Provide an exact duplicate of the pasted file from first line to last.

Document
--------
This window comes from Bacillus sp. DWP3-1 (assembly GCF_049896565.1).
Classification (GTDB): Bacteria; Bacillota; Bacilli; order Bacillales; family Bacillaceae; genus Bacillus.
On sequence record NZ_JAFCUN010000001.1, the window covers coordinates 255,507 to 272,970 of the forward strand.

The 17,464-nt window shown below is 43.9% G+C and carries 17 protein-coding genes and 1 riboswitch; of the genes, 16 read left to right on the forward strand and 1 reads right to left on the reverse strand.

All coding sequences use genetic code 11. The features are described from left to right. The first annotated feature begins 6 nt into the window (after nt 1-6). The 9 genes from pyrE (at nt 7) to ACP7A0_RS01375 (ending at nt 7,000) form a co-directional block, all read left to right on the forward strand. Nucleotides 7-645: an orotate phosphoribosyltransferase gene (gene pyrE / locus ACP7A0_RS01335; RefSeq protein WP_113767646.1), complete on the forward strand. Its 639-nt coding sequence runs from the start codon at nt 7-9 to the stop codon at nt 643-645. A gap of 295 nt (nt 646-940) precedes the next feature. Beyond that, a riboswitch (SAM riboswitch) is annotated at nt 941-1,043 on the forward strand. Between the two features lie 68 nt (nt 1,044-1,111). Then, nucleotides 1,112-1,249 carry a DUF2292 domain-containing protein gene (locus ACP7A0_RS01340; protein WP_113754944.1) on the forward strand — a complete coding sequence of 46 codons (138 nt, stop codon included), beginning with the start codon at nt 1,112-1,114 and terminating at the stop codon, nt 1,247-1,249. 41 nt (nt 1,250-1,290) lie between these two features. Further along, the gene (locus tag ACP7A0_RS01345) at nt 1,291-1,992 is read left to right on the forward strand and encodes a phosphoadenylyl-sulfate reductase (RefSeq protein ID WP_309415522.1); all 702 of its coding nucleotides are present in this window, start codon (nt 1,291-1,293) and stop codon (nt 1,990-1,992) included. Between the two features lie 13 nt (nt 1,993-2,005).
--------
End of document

This window comes from Bacillus sp. DWP3-1 (assembly GCF_049896565.1).
Classification (GTDB): Bacteria; Bacillota; Bacilli; order Bacillales; family Bacillaceae; genus Bacillus.
On sequence record NZ_JAFCUN010000001.1, the window covers coordinates 255,507 to 272,970 of the forward strand.

The 17,464-nt window shown below is 43.9% G+C and carries 17 protein-coding genes and 1 riboswitch; of the genes, 16 read left to right on the forward strand and 1 reads right to left on the reverse strand.

All coding sequences use genetic code 11. The features are described from left to right. The first annotated feature begins 6 nt into the window (after nt 1-6). The 9 genes from pyrE (at nt 7) to ACP7A0_RS01375 (ending at nt 7,000) form a co-directional block, all read left to right on the forward strand. Nucleotides 7-645: an orotate phosphoribosyltransferase gene (gene pyrE / locus ACP7A0_RS01335; RefSeq protein WP_113767646.1), complete on the forward strand. Its 639-nt coding sequence runs from the start codon at nt 7-9 to the stop codon at nt 643-645. A gap of 295 nt (nt 646-940) precedes the next feature. Beyond that, a riboswitch (SAM riboswitch) is annotated at nt 941-1,043 on the forward strand. Between the two features lie 68 nt (nt 1,044-1,111). Then, nucleotides 1,112-1,249 carry a DUF2292 domain-containing protein gene (locus ACP7A0_RS01340; protein WP_113754944.1) on the forward strand — a complete coding sequence of 46 codons (138 nt, stop codon included), beginning with the start codon at nt 1,112-1,114 and terminating at the stop codon, nt 1,247-1,249. 41 nt (nt 1,250-1,290) lie between these two features. Further along, the gene (locus tag ACP7A0_RS01345) at nt 1,291-1,992 is read left to right on the forward strand and encodes a phosphoadenylyl-sulfate reductase (RefSeq protein ID WP_309415522.1); all 702 of its coding nucleotides are present in this window, start codon (nt 1,291-1,293) and stop codon (nt 1,990-1,992) included. Between the two features lie 13 nt (nt 1,993-2,005).